Tuesday, August 19, 2003
posted by Julie |
Here's what it's like outside, late summer, in Michigan.
All of the varieties of goldenrod are coming into bloom. The thistles are in their glory, wretchedly beautiful purple loostrife is choking out the sturdy cattails, which are feeding warblers, who are carbing up for a long flight south. Local geese are in training. White-tail bucks are scraping the fuzz off their new antlers. A few leaves are turning. And ragweed and its cousins are coming into full bloom and having ragweedy conferences in their little ragweedy voices about how best to shoot their pollen straight up my nose. I feel them staring at me and pointing as I run by them each morning.
I'm filling you in on this in case it's been awhile since you've been outside.
I know when I weighed the most, I avoided the late August outoors. My outdoor activities were limited to the artfully shortest routes from home to car to office building to car. No picnics, no strolls, no cookouts, no way. Too hot. Too chafey. Too sweaty. Too miserable.
As I breathed indoor, filtered air, I became steadily more sensitive to the outdoor, pollen-laced version. Whether it was a compromised immune system from the tax of my extra weight, my aging body, or natural weaknesses in my lungs, I can't be sure, probably a combination, but I became mildly asthmatic on top of overweight and unable to bear the heat. So we closed our windows and doors, changed our filters a lot, cranked up the air conditioning, and avoided late August. And most of September. And well, pretty much this whole time until a good hard freeze. I am ashamed to say I have hoped for early frosts.
But not last year. And this fall season seems to promise good things, too.
While I can feel the pollen count rising, and that makes running a teensy bit more challenging, I am breathing very easily, thank you.
And a funny thing has happened over the past two years of exercising all summer long outdoors: I've become less sensitive to ragweed. No runny nose, itchy eyes, or that horrible, unreachable itch along the roof of my mouth.
Can it be that daily exposure during the worst pollen hours of the day helps to develop some tolerance for the stuff? Has fitness work and eating better helped to strengthen my body against allergic reactions? Has cutting back on foods I know I'm sensitive to given my body more play with the pollens? I dunno.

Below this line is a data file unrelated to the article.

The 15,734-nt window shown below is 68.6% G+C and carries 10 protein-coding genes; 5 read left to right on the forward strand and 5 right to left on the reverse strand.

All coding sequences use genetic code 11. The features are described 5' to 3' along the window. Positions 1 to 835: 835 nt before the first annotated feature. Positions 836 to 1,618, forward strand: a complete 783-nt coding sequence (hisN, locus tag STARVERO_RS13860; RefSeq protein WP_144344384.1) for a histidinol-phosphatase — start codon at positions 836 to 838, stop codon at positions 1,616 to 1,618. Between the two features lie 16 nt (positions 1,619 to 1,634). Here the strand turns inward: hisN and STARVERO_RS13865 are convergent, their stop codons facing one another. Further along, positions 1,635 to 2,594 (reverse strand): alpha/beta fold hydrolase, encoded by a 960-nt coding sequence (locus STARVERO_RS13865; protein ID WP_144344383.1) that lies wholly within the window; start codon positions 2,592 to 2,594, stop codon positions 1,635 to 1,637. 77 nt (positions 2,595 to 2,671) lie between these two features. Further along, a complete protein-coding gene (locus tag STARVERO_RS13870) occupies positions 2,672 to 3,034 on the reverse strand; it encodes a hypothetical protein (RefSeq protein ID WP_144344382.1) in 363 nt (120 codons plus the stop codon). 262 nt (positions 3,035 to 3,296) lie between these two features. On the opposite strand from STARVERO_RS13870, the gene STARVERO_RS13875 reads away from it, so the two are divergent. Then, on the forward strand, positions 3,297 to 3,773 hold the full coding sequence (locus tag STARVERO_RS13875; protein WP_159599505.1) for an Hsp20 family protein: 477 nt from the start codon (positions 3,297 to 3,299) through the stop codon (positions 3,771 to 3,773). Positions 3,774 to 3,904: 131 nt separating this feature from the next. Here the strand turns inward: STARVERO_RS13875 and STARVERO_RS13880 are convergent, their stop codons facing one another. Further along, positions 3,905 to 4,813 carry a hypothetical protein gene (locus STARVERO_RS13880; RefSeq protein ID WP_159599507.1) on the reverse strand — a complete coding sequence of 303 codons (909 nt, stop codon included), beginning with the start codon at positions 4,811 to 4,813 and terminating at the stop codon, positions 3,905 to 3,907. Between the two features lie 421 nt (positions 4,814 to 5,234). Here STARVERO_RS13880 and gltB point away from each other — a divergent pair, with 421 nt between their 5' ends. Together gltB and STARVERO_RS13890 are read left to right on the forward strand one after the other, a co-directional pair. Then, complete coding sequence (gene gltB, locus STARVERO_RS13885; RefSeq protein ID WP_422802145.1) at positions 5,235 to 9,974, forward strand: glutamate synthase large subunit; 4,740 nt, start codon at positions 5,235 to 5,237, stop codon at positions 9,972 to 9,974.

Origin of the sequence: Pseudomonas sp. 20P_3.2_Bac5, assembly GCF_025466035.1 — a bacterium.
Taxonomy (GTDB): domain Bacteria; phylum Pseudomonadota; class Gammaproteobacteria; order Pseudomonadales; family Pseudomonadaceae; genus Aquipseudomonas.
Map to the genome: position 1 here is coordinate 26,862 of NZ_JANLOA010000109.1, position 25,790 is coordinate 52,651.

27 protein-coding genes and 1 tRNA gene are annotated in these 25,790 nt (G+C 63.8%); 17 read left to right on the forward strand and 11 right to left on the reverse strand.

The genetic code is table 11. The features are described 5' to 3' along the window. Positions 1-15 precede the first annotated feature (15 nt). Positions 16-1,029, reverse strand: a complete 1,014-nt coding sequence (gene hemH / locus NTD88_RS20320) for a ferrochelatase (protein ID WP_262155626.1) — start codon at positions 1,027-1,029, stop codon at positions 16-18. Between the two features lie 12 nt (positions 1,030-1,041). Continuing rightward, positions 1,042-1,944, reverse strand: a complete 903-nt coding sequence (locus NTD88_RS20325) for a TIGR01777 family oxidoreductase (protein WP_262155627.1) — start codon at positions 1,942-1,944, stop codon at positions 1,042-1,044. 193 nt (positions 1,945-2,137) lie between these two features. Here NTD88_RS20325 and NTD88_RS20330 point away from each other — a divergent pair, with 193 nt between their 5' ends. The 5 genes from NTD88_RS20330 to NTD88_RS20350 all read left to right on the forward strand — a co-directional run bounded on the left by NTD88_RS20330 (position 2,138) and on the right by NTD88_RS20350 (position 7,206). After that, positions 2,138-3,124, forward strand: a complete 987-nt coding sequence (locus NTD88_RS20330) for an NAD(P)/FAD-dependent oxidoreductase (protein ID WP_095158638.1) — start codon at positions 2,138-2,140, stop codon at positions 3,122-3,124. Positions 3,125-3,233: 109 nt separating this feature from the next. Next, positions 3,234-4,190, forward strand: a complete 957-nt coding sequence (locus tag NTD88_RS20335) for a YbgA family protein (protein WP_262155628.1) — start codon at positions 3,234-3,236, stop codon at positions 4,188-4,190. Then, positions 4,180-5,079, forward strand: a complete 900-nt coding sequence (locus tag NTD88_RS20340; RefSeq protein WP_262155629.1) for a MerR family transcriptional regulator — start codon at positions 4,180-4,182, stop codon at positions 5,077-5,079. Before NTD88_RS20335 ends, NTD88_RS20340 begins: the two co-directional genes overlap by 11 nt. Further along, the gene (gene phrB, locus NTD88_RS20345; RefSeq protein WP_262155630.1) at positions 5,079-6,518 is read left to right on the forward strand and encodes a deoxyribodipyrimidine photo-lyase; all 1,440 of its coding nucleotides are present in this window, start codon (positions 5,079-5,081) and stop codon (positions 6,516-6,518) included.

I'm not sure why it happened, but I am sure that one of the great unexpected side effects of this health kick of mine is that this season has been added back to my calendar. It is not a season of indoor imprisonment any longer.
I'm not advocating that you take your known allergies out for a walk among your known allergens. Leave that to fools like me. I am saying that if you're looking for another motivator to stay on your program, read more, write more, track your calories, show up at the gym, here's one: The health benefits build and stack, stack and build. You will be continuously delighted and surprised by your body's response to continued good health.
And if you're not allergy prone? How about going for a walk early in the morning before it gets hot, to see how your world is changing, and folding gently toward winter? (Or summer, or whatever your next season brings.) Really early morning walks, dawn walks, can not only reconnect you (and your kids?) to the passage of the seasons, but to your neighbors, too. It can give you a peaceful start to your day. A time to focus and think or to not think at all.
Life outdoors. It ain't all bad.
National Allergy Bureau
How to experience the seasons without going outside
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